One major reason that U.S. airports tend to have lower airfare is that the U.S. airline industry is far more competitive than its Canadian counterpart. The biggest player in the U.S. airline industry has a 16.3 per cent market share. In Canada, by contrast, Air Canada had a 57 per cent market share in 2009, and WestJet came in at 36 per cent. Other airlines accounted for just seven per cent.

While Porter Airlines has injected some much needed competition into domestic air travel, the market is still effectively a duopoly, which allows the dominant players to keep fares high. WestJet used to routinely underprice Air Canada because of its more efficient operations, but the company has realized that it can charge just as much, if not more, than Air Canada on many routes given the lack of competition.

This lack of competition is due almost entirely to two regulations: a 25 per cent foreign ownership cap for Canadian airlines, and the prohibition of "cabotage" -- the ability of foreign carriers to provide transportation between two domestic destinations. The goal of these policies is to shield Canadian companies against foreign competition. However, competition happens to be quite good for consumers. These regulations pit the big airlines against consumers -- and it's not hard to figure out who wins that battle.

The other major reason why flying from Canada is more expensive than flying from the U.S. is that Canadian air travellers pay higher taxes and fees. The most notable difference is that unlike U.S. airports, Canadian airports pay rent to the federal government. According to the Association of Canadian Travel Agencies, Canada is the only country where the federal government charges airports rent. Canadian airports pay $280 million in rent to the federal government annually. Pearson contributes roughly 50 per cent of these rents. This has resulted in the second highest landing fees of any airport on earth -- $8203 to land a Boing 747 (2004). These fees get passed on directly to the consumer.

In order to increase the affordability of air travel, and to recapture the foregone economic benefits from consumers who fly through the U.S., the federal government should work towards liberalizing the airline industry. Here are three steps to doing so:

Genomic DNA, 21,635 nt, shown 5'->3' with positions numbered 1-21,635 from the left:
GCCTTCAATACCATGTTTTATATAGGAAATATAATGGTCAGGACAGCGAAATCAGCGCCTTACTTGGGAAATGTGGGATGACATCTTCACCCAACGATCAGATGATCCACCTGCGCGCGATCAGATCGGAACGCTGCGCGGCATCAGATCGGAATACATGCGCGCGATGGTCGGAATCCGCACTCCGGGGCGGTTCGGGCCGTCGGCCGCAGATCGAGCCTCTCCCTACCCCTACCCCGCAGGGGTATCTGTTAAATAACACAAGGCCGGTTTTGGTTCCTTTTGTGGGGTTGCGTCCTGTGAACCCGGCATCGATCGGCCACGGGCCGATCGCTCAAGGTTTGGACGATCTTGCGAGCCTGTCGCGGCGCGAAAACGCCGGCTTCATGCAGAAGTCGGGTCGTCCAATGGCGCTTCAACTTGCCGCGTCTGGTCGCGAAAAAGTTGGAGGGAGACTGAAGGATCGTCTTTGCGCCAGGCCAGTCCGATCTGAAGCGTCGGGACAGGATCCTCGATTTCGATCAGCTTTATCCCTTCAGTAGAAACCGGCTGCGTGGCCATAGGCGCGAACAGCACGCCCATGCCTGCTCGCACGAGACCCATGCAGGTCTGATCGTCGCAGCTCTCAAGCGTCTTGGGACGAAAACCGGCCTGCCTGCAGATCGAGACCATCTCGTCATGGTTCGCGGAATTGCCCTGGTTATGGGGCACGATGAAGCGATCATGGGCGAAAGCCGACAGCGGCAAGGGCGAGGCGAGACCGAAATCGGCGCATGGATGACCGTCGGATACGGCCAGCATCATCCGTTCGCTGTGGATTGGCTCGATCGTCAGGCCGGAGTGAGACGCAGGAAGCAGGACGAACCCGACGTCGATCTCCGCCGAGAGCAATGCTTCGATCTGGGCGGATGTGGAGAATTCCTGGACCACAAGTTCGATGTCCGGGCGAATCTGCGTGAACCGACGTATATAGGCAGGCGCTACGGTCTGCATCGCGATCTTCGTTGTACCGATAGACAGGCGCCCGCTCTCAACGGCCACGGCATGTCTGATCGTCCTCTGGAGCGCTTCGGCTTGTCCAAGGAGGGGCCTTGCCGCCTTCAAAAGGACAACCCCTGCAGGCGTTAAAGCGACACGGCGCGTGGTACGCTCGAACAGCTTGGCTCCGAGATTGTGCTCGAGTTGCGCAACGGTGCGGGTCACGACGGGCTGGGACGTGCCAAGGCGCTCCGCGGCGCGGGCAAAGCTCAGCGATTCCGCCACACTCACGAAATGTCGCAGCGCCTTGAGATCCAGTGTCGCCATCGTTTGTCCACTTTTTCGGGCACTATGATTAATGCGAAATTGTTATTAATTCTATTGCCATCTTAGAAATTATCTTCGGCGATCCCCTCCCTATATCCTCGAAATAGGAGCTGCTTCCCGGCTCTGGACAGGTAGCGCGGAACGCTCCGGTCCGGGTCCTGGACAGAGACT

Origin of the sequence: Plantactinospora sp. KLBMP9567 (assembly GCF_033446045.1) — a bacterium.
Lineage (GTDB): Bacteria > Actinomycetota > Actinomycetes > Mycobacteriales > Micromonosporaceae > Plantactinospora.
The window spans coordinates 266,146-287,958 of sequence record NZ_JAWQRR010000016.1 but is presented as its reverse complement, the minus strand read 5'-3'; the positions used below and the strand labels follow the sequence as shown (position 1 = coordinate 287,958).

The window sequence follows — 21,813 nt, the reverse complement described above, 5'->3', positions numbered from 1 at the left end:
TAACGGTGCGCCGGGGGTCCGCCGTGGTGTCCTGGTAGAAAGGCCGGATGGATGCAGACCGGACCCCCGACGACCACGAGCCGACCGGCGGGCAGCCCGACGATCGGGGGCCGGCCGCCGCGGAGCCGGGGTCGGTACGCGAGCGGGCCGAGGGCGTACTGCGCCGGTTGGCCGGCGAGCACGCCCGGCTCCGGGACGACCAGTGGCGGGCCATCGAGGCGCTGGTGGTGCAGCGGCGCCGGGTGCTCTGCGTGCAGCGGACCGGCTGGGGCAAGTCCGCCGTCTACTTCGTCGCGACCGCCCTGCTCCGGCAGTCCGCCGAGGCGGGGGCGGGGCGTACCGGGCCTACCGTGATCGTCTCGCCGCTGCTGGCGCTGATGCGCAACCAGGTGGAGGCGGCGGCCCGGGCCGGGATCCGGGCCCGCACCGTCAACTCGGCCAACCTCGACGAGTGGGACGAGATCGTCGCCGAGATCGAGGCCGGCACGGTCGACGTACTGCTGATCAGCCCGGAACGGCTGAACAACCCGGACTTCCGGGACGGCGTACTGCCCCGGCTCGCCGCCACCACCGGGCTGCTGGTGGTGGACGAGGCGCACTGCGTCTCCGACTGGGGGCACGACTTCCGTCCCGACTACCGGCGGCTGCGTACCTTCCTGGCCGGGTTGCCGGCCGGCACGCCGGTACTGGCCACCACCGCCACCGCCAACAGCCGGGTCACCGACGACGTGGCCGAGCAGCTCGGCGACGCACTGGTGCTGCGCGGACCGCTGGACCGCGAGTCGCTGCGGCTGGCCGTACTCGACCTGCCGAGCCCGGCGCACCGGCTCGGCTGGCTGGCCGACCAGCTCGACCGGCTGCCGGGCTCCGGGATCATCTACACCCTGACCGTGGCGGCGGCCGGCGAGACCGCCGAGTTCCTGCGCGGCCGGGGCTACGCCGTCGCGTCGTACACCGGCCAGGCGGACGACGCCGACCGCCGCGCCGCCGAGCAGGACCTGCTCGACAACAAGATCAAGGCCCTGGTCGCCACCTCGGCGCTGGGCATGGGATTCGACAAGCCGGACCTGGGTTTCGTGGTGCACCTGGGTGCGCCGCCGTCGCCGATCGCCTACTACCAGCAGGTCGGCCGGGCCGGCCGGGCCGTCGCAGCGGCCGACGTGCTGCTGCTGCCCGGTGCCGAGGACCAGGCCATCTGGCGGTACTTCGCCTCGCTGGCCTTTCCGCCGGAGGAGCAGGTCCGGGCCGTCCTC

1) Follow the recommendations of the Report commissioned by the Competition Policy Review Panel, which called for an increase of the foreign ownership cap from 25 per cent to 49 per cent.

2) Attempt to reach a reciprocal agreement with the U.S. to allow cabotage on both sides of the border. Failing that, it would be worth exploring unilaterally allowing U.S. carriers to operate domestic routes in Canada. While this would be met with opposition from domestic airlines, there is no compelling reason to force higher prices on consumers in order to protect Canadian corporations.

3) Eliminate airport rents. While this would cost $300 million in foregone revenue, a report commissioned by the Canadian Airlines Council found that this would be partially offset by a $50.3 million increase in other tax revenues. Moreover, it would stimulate an estimated $720 million in economic activity annually. That means more jobs for Canadians. Lower costs to consumers and more jobs created by the airline industry is a win-win situation.

Expanding the availability of low-cost air travel would be one of the most progressive policies that the federal government could undertake. The most insidiously regressive policies are those that make a service completely unaffordable to people of modest means. Canada's airline regulations fall under that category. Our outdated airline regulations are bad for consumers, bad for Canadian businesses, and bad for prospective airline industry employees.

It is time to end the government-protected duopoly in the airline industry. Protecting Canadian airlines from foreign competition amounts to protecting low-income people from being able to afford airline tickets. It's time to open up the skies for consumers.